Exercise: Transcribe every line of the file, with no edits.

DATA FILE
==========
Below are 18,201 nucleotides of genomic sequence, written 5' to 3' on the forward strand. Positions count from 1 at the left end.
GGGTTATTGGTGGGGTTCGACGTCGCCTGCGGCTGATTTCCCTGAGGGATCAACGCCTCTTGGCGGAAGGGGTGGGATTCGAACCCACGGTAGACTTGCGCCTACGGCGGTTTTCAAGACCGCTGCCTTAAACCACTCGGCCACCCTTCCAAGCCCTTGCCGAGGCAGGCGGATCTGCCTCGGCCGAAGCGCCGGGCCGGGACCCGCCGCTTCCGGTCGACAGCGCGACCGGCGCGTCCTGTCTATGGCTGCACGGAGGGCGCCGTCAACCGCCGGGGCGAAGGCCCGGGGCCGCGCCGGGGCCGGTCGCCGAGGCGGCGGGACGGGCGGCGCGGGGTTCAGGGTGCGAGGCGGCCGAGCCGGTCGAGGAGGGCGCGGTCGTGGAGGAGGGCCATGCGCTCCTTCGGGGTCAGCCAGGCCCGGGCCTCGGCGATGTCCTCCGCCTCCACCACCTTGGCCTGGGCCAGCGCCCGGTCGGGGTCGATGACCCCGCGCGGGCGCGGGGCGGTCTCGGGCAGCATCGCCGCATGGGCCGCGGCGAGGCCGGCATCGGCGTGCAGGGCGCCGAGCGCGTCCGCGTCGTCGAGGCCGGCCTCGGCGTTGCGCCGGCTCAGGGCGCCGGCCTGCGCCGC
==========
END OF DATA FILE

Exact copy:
Below are 18,201 nucleotides of genomic sequence, written 5' to 3' on the forward strand. Positions count from 1 at the left end.
GGGTTATTGGTGGGGTTCGACGTCGCCTGCGGCTGATTTCCCTGAGGGATCAACGCCTCTTGGCGGAAGGGGTGGGATTCGAACCCACGGTAGACTTGCGCCTACGGCGGTTTTCAAGACCGCTGCCTTAAACCACTCGGCCACCCTTCCAAGCCCTTGCCGAGGCAGGCGGATCTGCCTCGGCCGAAGCGCCGGGCCGGGACCCGCCGCTTCCGGTCGACAGCGCGACCGGCGCGTCCTGTCTATGGCTGCACGGAGGGCGCCGTCAACCGCCGGGGCGAAGGCCCGGGGCCGCGCCGGGGCCGGTCGCCGAGGCGGCGGGACGGGCGGCGCGGGGTTCAGGGTGCGAGGCGGCCGAGCCGGTCGAGGAGGGCGCGGTCGTGGAGGAGGGCCATGCGCTCCTTCGGGGTCAGCCAGGCCCGGGCCTCGGCGATGTCCTCCGCCTCCACCACCTTGGCCTGGGCCAGCGCCCGGTCGGGGTCGATGACCCCGCGCGGGCGCGGGGCGGTCTCGGGCAGCATCGCCGCATGGGCCGCGGCGAGGCCGGCATCGGCGTGCAGGGCGCCGAGCGCGTCCGCGTCGTCGAGGCCGGCCTCGGCGTTGCGCCGGCTCAGGGCGCCGGCCTGCGCCGC